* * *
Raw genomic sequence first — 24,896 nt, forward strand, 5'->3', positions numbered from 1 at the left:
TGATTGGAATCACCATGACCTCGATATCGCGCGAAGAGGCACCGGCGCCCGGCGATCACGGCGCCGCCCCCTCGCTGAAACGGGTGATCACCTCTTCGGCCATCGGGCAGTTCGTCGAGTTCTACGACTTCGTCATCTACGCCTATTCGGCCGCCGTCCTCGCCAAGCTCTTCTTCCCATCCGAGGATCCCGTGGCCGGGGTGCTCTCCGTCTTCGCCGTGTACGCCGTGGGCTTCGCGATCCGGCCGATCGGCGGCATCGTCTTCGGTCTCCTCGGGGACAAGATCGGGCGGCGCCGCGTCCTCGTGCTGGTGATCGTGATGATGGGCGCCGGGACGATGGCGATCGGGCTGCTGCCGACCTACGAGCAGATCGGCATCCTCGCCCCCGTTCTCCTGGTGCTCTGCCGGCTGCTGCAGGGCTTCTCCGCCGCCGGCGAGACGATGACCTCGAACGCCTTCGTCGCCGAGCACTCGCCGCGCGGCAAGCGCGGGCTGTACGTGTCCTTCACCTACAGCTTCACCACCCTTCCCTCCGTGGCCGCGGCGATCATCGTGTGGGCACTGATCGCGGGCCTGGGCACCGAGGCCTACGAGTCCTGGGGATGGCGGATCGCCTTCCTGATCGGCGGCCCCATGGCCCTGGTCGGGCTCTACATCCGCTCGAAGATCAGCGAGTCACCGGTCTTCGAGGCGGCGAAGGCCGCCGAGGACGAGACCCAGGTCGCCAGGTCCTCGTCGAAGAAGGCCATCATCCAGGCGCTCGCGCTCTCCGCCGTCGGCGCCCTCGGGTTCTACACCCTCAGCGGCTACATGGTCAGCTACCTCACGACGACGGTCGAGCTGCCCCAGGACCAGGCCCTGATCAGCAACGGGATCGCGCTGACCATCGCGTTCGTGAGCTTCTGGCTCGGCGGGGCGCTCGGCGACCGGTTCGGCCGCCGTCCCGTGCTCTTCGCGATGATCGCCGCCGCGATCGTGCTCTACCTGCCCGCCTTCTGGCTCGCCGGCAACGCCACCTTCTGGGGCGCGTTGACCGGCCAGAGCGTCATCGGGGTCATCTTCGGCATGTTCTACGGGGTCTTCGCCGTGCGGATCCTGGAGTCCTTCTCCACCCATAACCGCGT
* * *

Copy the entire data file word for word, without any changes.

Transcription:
Raw genomic sequence first — 24,896 nt, forward strand, 5'->3', positions numbered from 1 at the left:
TGATTGGAATCACCATGACCTCGATATCGCGCGAAGAGGCACCGGCGCCCGGCGATCACGGCGCCGCCCCCTCGCTGAAACGGGTGATCACCTCTTCGGCCATCGGGCAGTTCGTCGAGTTCTACGACTTCGTCATCTACGCCTATTCGGCCGCCGTCCTCGCCAAGCTCTTCTTCCCATCCGAGGATCCCGTGGCCGGGGTGCTCTCCGTCTTCGCCGTGTACGCCGTGGGCTTCGCGATCCGGCCGATCGGCGGCATCGTCTTCGGTCTCCTCGGGGACAAGATCGGGCGGCGCCGCGTCCTCGTGCTGGTGATCGTGATGATGGGCGCCGGGACGATGGCGATCGGGCTGCTGCCGACCTACGAGCAGATCGGCATCCTCGCCCCCGTTCTCCTGGTGCTCTGCCGGCTGCTGCAGGGCTTCTCCGCCGCCGGCGAGACGATGACCTCGAACGCCTTCGTCGCCGAGCACTCGCCGCGCGGCAAGCGCGGGCTGTACGTGTCCTTCACCTACAGCTTCACCACCCTTCCCTCCGTGGCCGCGGCGATCATCGTGTGGGCACTGATCGCGGGCCTGGGCACCGAGGCCTACGAGTCCTGGGGATGGCGGATCGCCTTCCTGATCGGCGGCCCCATGGCCCTGGTCGGGCTCTACATCCGCTCGAAGATCAGCGAGTCACCGGTCTTCGAGGCGGCGAAGGCCGCCGAGGACGAGACCCAGGTCGCCAGGTCCTCGTCGAAGAAGGCCATCATCCAGGCGCTCGCGCTCTCCGCCGTCGGCGCCCTCGGGTTCTACACCCTCAGCGGCTACATGGTCAGCTACCTCACGACGACGGTCGAGCTGCCCCAGGACCAGGCCCTGATCAGCAACGGGATCGCGCTGACCATCGCGTTCGTGAGCTTCTGGCTCGGCGGGGCGCTCGGCGACCGGTTCGGCCGCCGTCCCGTGCTCTTCGCGATGATCGCCGCCGCGATCGTGCTCTACCTGCCCGCCTTCTGGCTCGCCGGCAACGCCACCTTCTGGGGCGCGTTGACCGGCCAGAGCGTCATCGGGGTCATCTTCGGCATGTTCTACGGGGTCTTCGCCGTGCGGATCCTGGAGTCCTTCTCCACCCATAACCGCGT